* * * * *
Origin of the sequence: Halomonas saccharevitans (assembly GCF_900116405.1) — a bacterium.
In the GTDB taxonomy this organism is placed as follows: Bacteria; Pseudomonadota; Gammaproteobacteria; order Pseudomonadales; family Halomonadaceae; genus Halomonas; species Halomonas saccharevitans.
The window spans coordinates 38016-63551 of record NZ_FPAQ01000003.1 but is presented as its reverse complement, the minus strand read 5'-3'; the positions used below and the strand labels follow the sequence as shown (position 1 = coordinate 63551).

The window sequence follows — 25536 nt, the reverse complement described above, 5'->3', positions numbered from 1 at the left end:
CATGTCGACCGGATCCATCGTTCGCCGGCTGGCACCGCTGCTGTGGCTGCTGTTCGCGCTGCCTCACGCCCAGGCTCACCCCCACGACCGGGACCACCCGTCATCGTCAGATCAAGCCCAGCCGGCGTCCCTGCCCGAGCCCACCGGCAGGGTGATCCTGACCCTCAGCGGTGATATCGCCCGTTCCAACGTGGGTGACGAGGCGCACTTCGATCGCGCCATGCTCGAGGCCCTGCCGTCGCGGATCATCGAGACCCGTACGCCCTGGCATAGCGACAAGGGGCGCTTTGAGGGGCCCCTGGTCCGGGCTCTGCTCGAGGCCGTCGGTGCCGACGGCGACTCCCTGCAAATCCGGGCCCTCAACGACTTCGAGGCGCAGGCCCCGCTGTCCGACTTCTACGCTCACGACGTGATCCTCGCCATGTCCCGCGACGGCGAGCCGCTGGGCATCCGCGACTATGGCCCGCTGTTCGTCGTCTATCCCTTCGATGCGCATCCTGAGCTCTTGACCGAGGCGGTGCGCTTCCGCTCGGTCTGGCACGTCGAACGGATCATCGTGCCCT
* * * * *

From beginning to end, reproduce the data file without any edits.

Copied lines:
Origin of the sequence: Halomonas saccharevitans (assembly GCF_900116405.1) — a bacterium.
In the GTDB taxonomy this organism is placed as follows: Bacteria; Pseudomonadota; Gammaproteobacteria; order Pseudomonadales; family Halomonadaceae; genus Halomonas; species Halomonas saccharevitans.
The window spans coordinates 38016-63551 of record NZ_FPAQ01000003.1 but is presented as its reverse complement, the minus strand read 5'-3'; the positions used below and the strand labels follow the sequence as shown (position 1 = coordinate 63551).

The window sequence follows — 25536 nt, the reverse complement described above, 5'->3', positions numbered from 1 at the left end:
CATGTCGACCGGATCCATCGTTCGCCGGCTGGCACCGCTGCTGTGGCTGCTGTTCGCGCTGCCTCACGCCCAGGCTCACCCCCACGACCGGGACCACCCGTCATCGTCAGATCAAGCCCAGCCGGCGTCCCTGCCCGAGCCCACCGGCAGGGTGATCCTGACCCTCAGCGGTGATATCGCCCGTTCCAACGTGGGTGACGAGGCGCACTTCGATCGCGCCATGCTCGAGGCCCTGCCGTCGCGGATCATCGAGACCCGTACGCCCTGGCATAGCGACAAGGGGCGCTTTGAGGGGCCCCTGGTCCGGGCTCTGCTCGAGGCCGTCGGTGCCGACGGCGACTCCCTGCAAATCCGGGCCCTCAACGACTTCGAGGCGCAGGCCCCGCTGTCCGACTTCTACGCTCACGACGTGATCCTCGCCATGTCCCGCGACGGCGAGCCGCTGGGCATCCGCGACTATGGCCCGCTGTTCGTCGTCTATCCCTTCGATGCGCATCCTGAGCTCTTGACCGAGGCGGTGCGCTTCCGCTCGGTCTGGCACGTCGAACGGATCATCGTGCCCT